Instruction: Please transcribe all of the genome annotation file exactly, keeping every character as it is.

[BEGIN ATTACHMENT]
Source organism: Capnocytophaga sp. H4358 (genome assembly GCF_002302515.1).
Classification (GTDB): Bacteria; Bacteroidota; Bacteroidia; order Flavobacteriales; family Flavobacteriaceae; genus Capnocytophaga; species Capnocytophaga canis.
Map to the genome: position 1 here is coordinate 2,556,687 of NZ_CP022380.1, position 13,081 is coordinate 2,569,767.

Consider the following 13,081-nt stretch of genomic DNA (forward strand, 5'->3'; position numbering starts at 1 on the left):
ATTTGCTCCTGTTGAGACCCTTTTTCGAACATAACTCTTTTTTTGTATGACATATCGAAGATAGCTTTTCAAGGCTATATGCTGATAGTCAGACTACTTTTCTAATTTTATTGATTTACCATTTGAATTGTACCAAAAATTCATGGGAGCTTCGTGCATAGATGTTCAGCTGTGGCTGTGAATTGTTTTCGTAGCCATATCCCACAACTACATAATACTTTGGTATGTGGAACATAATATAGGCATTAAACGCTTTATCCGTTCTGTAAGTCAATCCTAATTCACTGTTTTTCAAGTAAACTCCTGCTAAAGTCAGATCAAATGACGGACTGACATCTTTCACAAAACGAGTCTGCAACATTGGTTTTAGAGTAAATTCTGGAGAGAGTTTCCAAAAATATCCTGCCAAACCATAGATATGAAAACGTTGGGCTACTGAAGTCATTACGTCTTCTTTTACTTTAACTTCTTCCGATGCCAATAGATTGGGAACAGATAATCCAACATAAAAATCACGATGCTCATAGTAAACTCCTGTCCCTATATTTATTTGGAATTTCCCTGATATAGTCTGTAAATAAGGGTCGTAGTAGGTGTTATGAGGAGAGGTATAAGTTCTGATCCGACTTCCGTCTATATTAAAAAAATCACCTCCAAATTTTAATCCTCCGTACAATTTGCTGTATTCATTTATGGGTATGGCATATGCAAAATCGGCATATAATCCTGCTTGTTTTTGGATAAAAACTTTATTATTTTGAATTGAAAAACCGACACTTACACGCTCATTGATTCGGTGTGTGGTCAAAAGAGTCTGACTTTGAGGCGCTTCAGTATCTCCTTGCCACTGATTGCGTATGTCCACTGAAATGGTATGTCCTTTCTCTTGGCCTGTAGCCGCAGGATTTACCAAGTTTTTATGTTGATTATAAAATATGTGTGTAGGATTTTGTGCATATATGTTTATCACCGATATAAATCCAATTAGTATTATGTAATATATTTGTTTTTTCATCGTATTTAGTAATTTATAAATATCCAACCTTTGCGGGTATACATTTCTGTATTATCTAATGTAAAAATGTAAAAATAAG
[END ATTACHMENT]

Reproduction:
Source organism: Capnocytophaga sp. H4358 (genome assembly GCF_002302515.1).
Classification (GTDB): Bacteria; Bacteroidota; Bacteroidia; order Flavobacteriales; family Flavobacteriaceae; genus Capnocytophaga; species Capnocytophaga canis.
Map to the genome: position 1 here is coordinate 2,556,687 of NZ_CP022380.1, position 13,081 is coordinate 2,569,767.

Consider the following 13,081-nt stretch of genomic DNA (forward strand, 5'->3'; position numbering starts at 1 on the left):
ATTTGCTCCTGTTGAGACCCTTTTTCGAACATAACTCTTTTTTTGTATGACATATCGAAGATAGCTTTTCAAGGCTATATGCTGATAGTCAGACTACTTTTCTAATTTTATTGATTTACCATTTGAATTGTACCAAAAATTCATGGGAGCTTCGTGCATAGATGTTCAGCTGTGGCTGTGAATTGTTTTCGTAGCCATATCCCACAACTACATAATACTTTGGTATGTGGAACATAATATAGGCATTAAACGCTTTATCCGTTCTGTAAGTCAATCCTAATTCACTGTTTTTCAAGTAAACTCCTGCTAAAGTCAGATCAAATGACGGACTGACATCTTTCACAAAACGAGTCTGCAACATTGGTTTTAGAGTAAATTCTGGAGAGAGTTTCCAAAAATATCCTGCCAAACCATAGATATGAAAACGTTGGGCTACTGAAGTCATTACGTCTTCTTTTACTTTAACTTCTTCCGATGCCAATAGATTGGGAACAGATAATCCAACATAAAAATCACGATGCTCATAGTAAACTCCTGTCCCTATATTTATTTGGAATTTCCCTGATATAGTCTGTAAATAAGGGTCGTAGTAGGTGTTATGAGGAGAGGTATAAGTTCTGATCCGACTTCCGTCTATATTAAAAAAATCACCTCCAAATTTTAATCCTCCGTACAATTTGCTGTATTCATTTATGGGTATGGCATATGCAAAATCGGCATATAATCCTGCTTGTTTTTGGATAAAAACTTTATTATTTTGAATTGAAAAACCGACACTTACACGCTCATTGATTCGGTGTGTGGTCAAAAGAGTCTGACTTTGAGGCGCTTCAGTATCTCCTTGCCACTGATTGCGTATGTCCACTGAAATGGTATGTCCTTTCTCTTGGCCTGTAGCCGCAGGATTTACCAAGTTTTTATGTTGATTATAAAATATGTGTGTAGGATTTTGTGCATATATGTTTATCACCGATATAAATCCAATTAGTATTATGTAATATATTTGTTTTTTCATCGTATTTAGTAATTTATAAATATCCAACCTTTGCGGGTATACATTTCTGTATTATCTAATGTAAAAATGTAAAAATAAG